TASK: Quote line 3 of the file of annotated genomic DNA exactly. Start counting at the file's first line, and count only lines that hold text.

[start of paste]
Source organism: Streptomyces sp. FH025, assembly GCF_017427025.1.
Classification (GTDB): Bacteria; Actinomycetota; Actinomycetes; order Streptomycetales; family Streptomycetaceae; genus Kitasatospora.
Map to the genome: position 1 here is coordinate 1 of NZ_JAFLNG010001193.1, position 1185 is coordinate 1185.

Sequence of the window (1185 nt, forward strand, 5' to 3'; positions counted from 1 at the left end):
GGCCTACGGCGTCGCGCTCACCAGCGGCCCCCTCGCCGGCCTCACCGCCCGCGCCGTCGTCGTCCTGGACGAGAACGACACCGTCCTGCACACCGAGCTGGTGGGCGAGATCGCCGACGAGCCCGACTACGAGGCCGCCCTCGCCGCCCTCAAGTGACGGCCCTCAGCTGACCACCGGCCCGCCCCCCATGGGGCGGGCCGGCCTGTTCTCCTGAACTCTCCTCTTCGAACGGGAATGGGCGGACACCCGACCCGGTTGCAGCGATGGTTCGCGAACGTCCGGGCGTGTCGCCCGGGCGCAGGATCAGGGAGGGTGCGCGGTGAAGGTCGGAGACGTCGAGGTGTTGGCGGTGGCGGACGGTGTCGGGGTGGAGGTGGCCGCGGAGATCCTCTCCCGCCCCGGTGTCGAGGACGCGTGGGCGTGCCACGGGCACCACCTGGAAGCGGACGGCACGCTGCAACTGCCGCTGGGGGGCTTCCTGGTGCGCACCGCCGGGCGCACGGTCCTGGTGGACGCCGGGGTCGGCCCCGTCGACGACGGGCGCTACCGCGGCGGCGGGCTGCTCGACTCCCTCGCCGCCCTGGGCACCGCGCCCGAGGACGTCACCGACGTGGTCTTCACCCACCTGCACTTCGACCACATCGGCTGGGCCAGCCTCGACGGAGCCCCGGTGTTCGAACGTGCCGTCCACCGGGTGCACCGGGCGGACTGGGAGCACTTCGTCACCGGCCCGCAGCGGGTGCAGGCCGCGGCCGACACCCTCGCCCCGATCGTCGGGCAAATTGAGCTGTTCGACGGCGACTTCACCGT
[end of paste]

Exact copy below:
Map to the genome: position 1 here is coordinate 1 of NZ_JAFLNG010001193.1, position 1185 is coordinate 1185.